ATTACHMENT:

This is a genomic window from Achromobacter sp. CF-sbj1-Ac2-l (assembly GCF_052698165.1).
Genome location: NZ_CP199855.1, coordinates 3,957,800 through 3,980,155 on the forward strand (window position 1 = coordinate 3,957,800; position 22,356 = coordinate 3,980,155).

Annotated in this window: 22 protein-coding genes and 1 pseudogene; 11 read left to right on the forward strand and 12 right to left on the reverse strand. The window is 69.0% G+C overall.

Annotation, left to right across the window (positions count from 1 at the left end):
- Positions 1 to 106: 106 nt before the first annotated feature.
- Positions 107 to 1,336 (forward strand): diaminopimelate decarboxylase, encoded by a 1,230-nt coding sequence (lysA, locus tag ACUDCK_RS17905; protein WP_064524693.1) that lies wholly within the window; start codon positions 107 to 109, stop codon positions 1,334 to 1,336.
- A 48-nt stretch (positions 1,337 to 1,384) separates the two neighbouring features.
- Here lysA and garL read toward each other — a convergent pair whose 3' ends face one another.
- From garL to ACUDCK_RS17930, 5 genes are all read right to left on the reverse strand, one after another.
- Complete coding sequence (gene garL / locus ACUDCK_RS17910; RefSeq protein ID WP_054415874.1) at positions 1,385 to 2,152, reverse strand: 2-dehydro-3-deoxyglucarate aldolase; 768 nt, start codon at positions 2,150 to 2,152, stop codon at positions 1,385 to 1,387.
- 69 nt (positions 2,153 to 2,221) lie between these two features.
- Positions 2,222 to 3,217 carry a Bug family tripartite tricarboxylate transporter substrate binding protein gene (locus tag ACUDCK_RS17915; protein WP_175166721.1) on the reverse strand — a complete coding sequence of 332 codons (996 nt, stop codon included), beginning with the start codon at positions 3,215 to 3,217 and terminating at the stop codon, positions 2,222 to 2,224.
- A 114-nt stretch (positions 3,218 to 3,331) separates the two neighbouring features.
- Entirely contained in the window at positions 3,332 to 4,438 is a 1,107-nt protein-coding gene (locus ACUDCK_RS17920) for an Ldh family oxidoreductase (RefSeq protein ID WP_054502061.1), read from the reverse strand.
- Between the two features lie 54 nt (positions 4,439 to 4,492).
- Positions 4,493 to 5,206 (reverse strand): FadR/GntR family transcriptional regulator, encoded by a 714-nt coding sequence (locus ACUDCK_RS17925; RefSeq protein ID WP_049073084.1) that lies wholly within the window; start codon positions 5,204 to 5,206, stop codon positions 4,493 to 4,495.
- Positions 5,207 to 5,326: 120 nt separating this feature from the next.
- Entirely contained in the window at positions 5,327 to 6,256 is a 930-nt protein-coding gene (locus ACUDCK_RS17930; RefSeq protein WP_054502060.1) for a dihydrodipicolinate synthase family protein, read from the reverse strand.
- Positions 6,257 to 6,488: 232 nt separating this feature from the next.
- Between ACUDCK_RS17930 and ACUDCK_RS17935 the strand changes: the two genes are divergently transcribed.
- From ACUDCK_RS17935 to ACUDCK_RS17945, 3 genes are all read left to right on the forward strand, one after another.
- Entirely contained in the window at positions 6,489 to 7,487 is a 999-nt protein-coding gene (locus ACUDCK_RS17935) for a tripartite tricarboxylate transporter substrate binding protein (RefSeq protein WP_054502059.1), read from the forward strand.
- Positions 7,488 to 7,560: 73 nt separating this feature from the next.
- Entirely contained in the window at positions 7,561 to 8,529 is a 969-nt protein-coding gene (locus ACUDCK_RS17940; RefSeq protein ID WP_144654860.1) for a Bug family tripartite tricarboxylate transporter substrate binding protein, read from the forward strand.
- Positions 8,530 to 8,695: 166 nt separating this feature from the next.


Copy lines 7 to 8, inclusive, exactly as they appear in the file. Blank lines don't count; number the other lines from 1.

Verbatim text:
- A 48-nt stretch (positions 1,337 to 1,384) separates the two neighbouring features.
- Here lysA and garL read toward each other — a convergent pair whose 3' ends face one another.